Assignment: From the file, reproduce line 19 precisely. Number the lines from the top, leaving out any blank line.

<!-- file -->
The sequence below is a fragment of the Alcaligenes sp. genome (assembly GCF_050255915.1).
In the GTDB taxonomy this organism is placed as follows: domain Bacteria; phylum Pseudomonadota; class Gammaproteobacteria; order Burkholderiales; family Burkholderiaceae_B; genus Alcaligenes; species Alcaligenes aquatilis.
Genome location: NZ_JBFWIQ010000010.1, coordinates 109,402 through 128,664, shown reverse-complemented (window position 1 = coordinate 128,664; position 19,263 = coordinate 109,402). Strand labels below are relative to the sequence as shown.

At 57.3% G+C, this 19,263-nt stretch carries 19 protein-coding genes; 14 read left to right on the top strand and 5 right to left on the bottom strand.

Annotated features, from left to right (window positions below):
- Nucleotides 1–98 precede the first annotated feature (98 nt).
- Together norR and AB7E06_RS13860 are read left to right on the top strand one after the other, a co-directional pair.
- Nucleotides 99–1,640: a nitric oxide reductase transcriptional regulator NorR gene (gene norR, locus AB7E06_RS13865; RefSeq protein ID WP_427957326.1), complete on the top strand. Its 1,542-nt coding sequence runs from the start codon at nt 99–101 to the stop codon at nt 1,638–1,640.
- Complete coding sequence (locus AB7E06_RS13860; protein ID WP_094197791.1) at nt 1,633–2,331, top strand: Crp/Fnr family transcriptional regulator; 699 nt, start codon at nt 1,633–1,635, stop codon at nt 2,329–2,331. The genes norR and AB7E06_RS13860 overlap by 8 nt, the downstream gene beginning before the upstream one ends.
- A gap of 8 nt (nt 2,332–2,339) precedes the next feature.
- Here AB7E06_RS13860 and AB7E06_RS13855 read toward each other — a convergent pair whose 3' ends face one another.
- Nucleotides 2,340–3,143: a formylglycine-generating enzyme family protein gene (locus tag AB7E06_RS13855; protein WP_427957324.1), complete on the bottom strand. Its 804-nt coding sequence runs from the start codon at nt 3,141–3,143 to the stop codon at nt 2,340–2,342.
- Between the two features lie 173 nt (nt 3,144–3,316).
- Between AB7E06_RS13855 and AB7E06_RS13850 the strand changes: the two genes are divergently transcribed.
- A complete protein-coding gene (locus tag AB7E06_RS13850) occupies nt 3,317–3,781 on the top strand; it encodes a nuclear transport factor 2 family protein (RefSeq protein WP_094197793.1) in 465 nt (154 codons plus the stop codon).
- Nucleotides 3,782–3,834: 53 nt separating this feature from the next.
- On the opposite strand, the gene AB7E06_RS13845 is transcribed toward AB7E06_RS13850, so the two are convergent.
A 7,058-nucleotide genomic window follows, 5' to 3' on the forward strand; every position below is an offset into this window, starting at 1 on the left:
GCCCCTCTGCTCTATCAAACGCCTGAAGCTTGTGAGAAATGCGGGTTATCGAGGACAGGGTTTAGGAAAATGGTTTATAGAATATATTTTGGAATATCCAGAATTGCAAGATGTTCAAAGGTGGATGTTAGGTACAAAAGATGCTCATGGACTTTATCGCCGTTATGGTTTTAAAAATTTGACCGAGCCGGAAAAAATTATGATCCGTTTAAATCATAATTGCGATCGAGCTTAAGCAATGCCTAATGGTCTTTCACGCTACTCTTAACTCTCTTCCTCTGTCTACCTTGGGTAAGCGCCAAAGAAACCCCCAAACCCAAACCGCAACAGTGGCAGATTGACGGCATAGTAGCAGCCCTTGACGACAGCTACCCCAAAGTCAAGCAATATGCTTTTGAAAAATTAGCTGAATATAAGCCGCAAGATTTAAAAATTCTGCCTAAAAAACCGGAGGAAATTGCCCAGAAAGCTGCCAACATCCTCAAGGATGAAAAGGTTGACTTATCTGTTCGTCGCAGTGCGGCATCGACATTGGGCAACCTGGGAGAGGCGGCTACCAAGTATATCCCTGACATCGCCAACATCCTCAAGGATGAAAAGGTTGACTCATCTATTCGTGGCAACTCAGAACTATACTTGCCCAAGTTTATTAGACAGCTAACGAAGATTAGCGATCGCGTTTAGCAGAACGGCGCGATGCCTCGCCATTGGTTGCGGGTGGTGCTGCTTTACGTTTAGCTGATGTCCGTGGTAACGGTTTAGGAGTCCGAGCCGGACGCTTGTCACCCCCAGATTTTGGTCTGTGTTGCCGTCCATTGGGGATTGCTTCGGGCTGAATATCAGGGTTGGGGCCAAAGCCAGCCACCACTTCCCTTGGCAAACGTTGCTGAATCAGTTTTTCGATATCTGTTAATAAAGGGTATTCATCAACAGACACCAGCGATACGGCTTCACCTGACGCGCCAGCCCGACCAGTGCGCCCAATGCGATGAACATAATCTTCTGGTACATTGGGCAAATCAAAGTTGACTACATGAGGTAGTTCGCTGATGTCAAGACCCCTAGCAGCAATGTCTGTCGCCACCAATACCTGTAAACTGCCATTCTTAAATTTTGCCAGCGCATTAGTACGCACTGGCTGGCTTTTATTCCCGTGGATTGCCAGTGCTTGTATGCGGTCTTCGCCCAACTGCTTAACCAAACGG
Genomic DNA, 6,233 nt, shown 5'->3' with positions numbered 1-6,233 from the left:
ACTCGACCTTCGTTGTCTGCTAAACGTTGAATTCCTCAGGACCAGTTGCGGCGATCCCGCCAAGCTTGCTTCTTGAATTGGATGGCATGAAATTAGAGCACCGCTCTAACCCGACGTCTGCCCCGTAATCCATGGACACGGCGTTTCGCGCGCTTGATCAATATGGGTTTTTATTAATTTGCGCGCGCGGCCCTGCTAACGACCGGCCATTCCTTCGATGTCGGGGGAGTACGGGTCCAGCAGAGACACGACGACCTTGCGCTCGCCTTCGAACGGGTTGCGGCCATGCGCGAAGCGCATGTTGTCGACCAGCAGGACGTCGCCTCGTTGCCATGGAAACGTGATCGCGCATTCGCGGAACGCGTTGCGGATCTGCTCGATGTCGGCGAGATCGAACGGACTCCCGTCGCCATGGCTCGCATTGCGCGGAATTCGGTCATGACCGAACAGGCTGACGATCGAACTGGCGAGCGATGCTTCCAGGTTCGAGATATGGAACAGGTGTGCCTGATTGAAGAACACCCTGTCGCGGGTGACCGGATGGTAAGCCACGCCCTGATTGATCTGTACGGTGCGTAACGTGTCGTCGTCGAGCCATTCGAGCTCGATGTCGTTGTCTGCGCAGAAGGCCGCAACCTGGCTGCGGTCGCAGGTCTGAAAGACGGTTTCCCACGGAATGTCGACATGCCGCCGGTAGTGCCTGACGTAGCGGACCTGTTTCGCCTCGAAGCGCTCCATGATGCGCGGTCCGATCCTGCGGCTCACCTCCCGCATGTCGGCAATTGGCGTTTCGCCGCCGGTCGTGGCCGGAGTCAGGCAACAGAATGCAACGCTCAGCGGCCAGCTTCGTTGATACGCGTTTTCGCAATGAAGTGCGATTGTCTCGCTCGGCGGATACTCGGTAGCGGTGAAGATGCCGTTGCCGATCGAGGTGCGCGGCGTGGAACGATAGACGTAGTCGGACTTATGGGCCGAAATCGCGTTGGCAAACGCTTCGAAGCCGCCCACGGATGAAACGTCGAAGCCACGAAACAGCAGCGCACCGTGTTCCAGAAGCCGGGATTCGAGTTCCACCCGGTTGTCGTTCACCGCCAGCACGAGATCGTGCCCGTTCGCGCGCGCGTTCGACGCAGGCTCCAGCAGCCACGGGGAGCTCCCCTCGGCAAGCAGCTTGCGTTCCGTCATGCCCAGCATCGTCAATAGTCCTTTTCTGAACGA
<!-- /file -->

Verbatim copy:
GCCCCTCTGCTCTATCAAACGCCTGAAGCTTGTGAGAAATGCGGGTTATCGAGGACAGGGTTTAGGAAAATGGTTTATAGAATATATTTTGGAATATCCAGAATTGCAAGATGTTCAAAGGTGGATGTTAGGTACAAAAGATGCTCATGGACTTTATCGCCGTTATGGTTTTAAAAATTTGACCGAGCCGGAAAAAATTATGATCCGTTTAAATCATAATTGCGATCGAGCTTAAGCAATGCCTAATGGTCTTTCACGCTACTCTTAACTCTCTTCCTCTGTCTACCTTGGGTAAGCGCCAAAGAAACCCCCAAACCCAAACCGCAACAGTGGCAGATTGACGGCATAGTAGCAGCCCTTGACGACAGCTACCCCAAAGTCAAGCAATATGCTTTTGAAAAATTAGCTGAATATAAGCCGCAAGATTTAAAAATTCTGCCTAAAAAACCGGAGGAAATTGCCCAGAAAGCTGCCAACATCCTCAAGGATGAAAAGGTTGACTTATCTGTTCGTCGCAGTGCGGCATCGACATTGGGCAACCTGGGAGAGGCGGCTACCAAGTATATCCCTGACATCGCCAACATCCTCAAGGATGAAAAGGTTGACTCATCTATTCGTGGCAACTCAGAACTATACTTGCCCAAGTTTATTAGACAGCTAACGAAGATTAGCGATCGCGTTTAGCAGAACGGCGCGATGCCTCGCCATTGGTTGCGGGTGGTGCTGCTTTACGTTTAGCTGATGTCCGTGGTAACGGTTTAGGAGTCCGAGCCGGACGCTTGTCACCCCCAGATTTTGGTCTGTGTTGCCGTCCATTGGGGATTGCTTCGGGCTGAATATCAGGGTTGGGGCCAAAGCCAGCCACCACTTCCCTTGGCAAACGTTGCTGAATCAGTTTTTCGATATCTGTTAATAAAGGGTATTCATCAACAGACACCAGCGATACGGCTTCACCTGACGCGCCAGCCCGACCAGTGCGCCCAATGCGATGAACATAATCTTCTGGTACATTGGGCAAATCAAAGTTGACTACATGAGGTAGTTCGCTGATGTCAAGACCCCTAGCAGCAATGTCTGTCGCCACCAATACCTGTAAACTGCCATTCTTAAATTTTGCCAGCGCATTAGTACGCACTGGCTGGCTTTTATTCCCGTGGATTGCCAGTGCTTGTATGCGGTCTTCGCCCAACTGCTTAACCAAACGG